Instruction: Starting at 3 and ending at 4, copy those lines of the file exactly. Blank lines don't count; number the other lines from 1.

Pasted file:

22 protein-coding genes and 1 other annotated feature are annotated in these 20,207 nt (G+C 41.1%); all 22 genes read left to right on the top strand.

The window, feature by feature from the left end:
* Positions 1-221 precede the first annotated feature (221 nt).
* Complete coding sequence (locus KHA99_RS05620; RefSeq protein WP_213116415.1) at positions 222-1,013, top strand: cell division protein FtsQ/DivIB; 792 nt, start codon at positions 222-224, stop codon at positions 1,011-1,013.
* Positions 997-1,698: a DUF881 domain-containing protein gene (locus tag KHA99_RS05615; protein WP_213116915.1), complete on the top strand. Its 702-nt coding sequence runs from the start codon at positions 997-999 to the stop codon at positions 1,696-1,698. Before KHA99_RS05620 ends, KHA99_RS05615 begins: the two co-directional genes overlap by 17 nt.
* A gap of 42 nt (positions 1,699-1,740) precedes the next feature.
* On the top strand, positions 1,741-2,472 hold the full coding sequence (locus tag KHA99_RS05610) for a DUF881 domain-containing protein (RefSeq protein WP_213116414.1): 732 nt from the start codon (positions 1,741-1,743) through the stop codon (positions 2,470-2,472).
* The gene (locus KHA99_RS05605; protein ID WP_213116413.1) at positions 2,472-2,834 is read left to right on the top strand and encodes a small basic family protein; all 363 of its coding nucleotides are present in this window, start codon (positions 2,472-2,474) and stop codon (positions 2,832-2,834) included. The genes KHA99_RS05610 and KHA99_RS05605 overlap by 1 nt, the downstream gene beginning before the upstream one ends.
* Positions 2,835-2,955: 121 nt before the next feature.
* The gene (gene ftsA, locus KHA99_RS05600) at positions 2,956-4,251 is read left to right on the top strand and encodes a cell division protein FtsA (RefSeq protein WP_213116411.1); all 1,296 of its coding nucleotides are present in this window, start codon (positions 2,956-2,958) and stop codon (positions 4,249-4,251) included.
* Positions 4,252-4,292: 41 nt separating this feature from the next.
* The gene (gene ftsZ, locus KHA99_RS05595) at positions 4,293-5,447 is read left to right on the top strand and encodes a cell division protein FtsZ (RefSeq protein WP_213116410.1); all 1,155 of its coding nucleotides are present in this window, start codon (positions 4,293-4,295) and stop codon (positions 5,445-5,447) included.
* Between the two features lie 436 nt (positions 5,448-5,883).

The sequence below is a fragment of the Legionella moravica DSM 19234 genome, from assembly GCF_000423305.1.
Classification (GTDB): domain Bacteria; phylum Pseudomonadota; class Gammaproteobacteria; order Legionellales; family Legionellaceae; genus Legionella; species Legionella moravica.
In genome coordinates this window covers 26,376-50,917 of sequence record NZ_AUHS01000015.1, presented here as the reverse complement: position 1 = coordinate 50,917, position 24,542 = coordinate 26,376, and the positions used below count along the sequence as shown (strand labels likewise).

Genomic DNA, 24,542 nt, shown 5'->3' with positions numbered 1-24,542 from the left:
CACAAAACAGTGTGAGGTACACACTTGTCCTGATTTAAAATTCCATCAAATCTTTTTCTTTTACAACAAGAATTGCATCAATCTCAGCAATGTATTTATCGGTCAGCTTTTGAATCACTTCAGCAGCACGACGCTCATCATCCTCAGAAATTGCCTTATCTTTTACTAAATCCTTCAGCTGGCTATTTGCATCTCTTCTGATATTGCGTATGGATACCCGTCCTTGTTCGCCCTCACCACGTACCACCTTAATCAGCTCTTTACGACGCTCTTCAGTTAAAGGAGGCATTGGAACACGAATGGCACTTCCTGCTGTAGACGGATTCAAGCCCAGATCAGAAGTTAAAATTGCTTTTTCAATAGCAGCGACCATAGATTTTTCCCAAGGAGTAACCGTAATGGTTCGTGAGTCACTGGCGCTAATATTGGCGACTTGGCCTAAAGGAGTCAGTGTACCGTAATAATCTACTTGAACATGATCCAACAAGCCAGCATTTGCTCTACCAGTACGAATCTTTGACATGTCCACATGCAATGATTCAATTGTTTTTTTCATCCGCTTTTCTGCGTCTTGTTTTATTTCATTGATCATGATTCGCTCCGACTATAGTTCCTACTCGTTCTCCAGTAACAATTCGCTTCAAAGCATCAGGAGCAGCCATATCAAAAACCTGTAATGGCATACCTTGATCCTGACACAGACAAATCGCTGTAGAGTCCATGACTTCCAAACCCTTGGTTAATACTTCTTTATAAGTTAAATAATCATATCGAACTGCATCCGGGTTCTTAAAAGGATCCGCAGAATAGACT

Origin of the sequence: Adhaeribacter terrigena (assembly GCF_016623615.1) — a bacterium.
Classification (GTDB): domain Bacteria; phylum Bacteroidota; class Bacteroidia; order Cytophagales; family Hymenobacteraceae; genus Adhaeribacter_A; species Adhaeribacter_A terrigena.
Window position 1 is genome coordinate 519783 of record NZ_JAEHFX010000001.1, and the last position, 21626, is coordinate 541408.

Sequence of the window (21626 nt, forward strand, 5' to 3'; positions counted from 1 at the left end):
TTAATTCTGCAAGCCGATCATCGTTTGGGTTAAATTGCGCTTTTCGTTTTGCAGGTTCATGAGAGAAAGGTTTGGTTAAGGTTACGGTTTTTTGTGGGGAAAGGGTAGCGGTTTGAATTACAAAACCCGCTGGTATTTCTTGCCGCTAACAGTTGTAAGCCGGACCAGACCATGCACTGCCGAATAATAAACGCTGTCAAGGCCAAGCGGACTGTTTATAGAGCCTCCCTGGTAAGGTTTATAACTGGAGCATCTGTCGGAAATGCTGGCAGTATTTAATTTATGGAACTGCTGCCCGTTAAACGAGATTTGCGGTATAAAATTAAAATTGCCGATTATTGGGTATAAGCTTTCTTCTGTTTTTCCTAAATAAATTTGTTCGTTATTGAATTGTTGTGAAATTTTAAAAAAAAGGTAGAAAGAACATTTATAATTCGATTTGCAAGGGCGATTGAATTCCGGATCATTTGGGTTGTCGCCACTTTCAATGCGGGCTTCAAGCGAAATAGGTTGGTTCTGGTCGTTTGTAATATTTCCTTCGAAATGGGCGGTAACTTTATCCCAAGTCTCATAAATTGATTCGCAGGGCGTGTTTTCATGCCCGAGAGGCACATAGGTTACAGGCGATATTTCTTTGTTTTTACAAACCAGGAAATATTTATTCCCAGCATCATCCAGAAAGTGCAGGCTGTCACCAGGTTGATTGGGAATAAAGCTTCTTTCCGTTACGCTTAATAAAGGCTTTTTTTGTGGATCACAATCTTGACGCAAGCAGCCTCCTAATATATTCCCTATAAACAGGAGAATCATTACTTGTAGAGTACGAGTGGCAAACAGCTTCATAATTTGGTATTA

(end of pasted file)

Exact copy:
* Positions 1-221 precede the first annotated feature (221 nt).
* Complete coding sequence (locus KHA99_RS05620; RefSeq protein WP_213116415.1) at positions 222-1,013, top strand: cell division protein FtsQ/DivIB; 792 nt, start codon at positions 222-224, stop codon at positions 1,011-1,013.